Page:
According to current and former employees of the Canadian Museum for Human Rights in Winnipeg, the management would sometimes ask staff not to show LGBT content at the request of guests such as religious school groups.
In an open letter, over 350 US LGBTI and civil rights organisations called for “long-term transformational change” in the nation’s policing, including the defunding of police to reinvest s in communities.
The Rt. Rev. Deon Kevin Johnson has become the first openly gay Black man to be ordained bishop of the Episcopal Diocese of Missouri, in the United States.
We are sad to hear that Sarah Hegazi took her life in the aftermath of the torture and persecution she suffered in Egypt. Her legacy will remind us to live unapologetically and courageously in the face of injustice. #SarahHegazipic.twitter.com/SQglPr06sl
Detained and tortured for raising the rainbow flag, Egyptian queer activist dies in exile
Sarah Hegazi, a queer activist who was detained and tortured in Egypt for raising the rainbow flag during a concert, took her own life last Saturday in Canada, where she had escaped due to threats to her safety. She was 30 years old.
Hegazi was among dozens arrested after attending in 2017 a concert of a Lebanese band, whose frontman is openly gay. She was then detained for three months in a woman prison, where she was subjected to torture and solitary confinement. After being released on bail, Hegazi showed signs of severe depression and suffered from a “very intense, serious case” of post-traumatic stress disorder.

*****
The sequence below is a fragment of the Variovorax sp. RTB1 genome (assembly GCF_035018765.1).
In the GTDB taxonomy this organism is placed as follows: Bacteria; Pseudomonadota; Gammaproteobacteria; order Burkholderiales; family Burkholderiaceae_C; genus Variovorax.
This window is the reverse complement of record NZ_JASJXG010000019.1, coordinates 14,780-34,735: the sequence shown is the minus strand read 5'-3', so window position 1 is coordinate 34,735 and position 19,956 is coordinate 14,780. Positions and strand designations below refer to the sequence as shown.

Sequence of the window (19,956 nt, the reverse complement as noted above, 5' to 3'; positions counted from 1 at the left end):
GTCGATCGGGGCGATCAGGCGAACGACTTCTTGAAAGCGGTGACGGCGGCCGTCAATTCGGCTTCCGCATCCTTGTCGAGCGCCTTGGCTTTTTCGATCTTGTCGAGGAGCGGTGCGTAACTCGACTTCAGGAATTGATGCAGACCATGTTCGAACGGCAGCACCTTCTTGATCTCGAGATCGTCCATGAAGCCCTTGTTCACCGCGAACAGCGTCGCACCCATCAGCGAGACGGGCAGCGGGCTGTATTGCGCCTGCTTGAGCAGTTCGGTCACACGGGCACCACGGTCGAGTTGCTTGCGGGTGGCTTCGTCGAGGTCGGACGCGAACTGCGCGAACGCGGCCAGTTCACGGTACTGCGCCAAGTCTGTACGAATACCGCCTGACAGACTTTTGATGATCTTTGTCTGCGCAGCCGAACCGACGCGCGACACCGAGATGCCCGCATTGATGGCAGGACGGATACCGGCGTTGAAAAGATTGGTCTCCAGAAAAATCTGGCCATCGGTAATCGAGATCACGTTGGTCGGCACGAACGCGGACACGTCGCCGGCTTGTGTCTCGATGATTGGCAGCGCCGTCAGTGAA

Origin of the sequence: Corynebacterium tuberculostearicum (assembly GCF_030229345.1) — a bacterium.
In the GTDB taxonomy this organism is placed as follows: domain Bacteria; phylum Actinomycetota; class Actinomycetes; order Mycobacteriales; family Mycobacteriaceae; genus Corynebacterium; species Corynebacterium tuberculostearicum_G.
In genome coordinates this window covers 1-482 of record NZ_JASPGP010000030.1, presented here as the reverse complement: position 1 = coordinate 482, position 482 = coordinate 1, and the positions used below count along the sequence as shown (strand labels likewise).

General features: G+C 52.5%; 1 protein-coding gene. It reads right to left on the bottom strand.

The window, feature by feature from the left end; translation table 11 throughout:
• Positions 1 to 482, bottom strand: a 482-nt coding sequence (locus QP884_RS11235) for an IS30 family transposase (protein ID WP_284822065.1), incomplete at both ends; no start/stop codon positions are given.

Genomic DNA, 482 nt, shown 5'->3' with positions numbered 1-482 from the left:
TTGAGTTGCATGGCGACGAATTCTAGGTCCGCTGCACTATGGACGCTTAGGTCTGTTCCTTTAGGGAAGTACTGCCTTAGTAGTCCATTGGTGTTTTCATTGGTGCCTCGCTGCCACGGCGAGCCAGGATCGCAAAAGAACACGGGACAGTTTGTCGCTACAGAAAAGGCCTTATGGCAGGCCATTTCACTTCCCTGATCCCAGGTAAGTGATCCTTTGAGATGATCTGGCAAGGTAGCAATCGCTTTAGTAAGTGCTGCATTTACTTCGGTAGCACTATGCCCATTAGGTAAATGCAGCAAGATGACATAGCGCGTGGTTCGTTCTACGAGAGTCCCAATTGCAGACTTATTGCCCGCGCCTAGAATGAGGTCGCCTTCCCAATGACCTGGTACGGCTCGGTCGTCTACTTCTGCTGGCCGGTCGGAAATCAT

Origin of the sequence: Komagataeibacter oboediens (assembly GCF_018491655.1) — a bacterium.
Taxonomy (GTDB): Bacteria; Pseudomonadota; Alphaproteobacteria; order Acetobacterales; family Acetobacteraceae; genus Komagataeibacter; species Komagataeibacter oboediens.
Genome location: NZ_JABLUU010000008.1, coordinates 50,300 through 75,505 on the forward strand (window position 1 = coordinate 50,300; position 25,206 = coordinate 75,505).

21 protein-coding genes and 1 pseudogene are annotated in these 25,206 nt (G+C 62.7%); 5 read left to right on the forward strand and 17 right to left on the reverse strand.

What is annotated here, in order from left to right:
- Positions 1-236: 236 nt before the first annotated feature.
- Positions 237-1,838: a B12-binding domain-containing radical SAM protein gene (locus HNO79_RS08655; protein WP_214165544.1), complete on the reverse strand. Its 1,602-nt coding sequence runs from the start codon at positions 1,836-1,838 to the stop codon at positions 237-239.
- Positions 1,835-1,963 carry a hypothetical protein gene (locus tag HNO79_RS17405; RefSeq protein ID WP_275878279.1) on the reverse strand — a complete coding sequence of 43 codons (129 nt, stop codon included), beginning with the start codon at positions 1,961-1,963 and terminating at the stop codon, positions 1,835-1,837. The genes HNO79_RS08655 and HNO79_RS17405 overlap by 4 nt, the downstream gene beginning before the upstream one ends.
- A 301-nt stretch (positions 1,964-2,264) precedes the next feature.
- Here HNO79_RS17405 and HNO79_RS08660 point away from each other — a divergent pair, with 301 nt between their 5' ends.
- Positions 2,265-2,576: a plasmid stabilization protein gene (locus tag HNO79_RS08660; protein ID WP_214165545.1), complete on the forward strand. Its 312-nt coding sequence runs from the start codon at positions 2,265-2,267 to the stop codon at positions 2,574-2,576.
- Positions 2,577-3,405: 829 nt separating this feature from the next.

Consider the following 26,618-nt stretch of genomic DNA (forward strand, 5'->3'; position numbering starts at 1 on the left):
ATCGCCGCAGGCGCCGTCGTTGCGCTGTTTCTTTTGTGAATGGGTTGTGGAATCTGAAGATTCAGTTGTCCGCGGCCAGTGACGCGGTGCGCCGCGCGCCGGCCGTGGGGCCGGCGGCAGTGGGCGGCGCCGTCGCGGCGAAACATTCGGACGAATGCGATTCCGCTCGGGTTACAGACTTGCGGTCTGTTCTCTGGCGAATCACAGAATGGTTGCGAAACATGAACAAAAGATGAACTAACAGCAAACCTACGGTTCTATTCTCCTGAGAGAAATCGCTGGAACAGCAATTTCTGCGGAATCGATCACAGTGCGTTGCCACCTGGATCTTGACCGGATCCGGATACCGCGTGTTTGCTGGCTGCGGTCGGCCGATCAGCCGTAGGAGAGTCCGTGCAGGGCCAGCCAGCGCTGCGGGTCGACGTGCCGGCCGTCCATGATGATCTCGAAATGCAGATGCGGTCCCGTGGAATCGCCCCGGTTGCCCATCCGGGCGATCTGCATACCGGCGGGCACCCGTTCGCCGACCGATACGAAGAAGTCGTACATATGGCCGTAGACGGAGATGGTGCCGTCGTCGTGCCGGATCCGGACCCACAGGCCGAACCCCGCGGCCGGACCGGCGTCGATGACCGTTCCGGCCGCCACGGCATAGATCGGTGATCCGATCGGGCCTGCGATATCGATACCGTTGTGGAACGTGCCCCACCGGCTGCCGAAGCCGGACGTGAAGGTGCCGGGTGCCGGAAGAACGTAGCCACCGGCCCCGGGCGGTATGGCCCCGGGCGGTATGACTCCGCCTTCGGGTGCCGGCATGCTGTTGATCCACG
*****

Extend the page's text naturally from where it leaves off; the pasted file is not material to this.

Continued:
Before her death, Hegazi left a note: “To my siblings, I tried to survive and I failed. Forgive me. To my friends, experiences have been cruel and I’m too weak to resist. Forgive me. To the world, you have been extremely cruel, but I forgive.”
Many among LGBTI communities now mourn her. “Sarah’s passing is a sobering reminder that the trauma resulting from entrenched state-sponsored violence on the basis of sexual orientation or gender identity is deadly, and does not end when someone relocates to safety,” said Rainbow Railroad’s Executive Director Kimahli Powell. “To all of her friends and chosen family everywhere in the world, we send our deepest condolences and sympathy in this time of loss. We take solace in knowing that Sarah’s life has been, and will continue to be, an inspiration to others”.
“Rest, just rest,” wrote Human Rights Watch’s Rasha Younes. “Spared from this relentless violence, this state-powered lethal patriarchy. In rage, in grief, in exhaustion, we resist.”
More news from Africa
Gay and bisexual men in Ghana are being targeted on Grindr by catfishing conmen who “steal, abuse and blackmail” them, an African LGBTI group has warned.
Our communities in South Africa and beyond are mourning Kirvan Fortuin, a queer activist, dancer and choreographer. According to reports, Fortuin was stabbed to death following an altercation, in what may have been a hate crime.
Yves Yomb, a human rights activist from Cameroon and spokesperson of Africagay against AIDS, died last Saturday: he was a founding member of Alternative Cameroun, one of the first human rights organizations in Western and Central Africa to advocate for tolerance and social inclusion of our communities.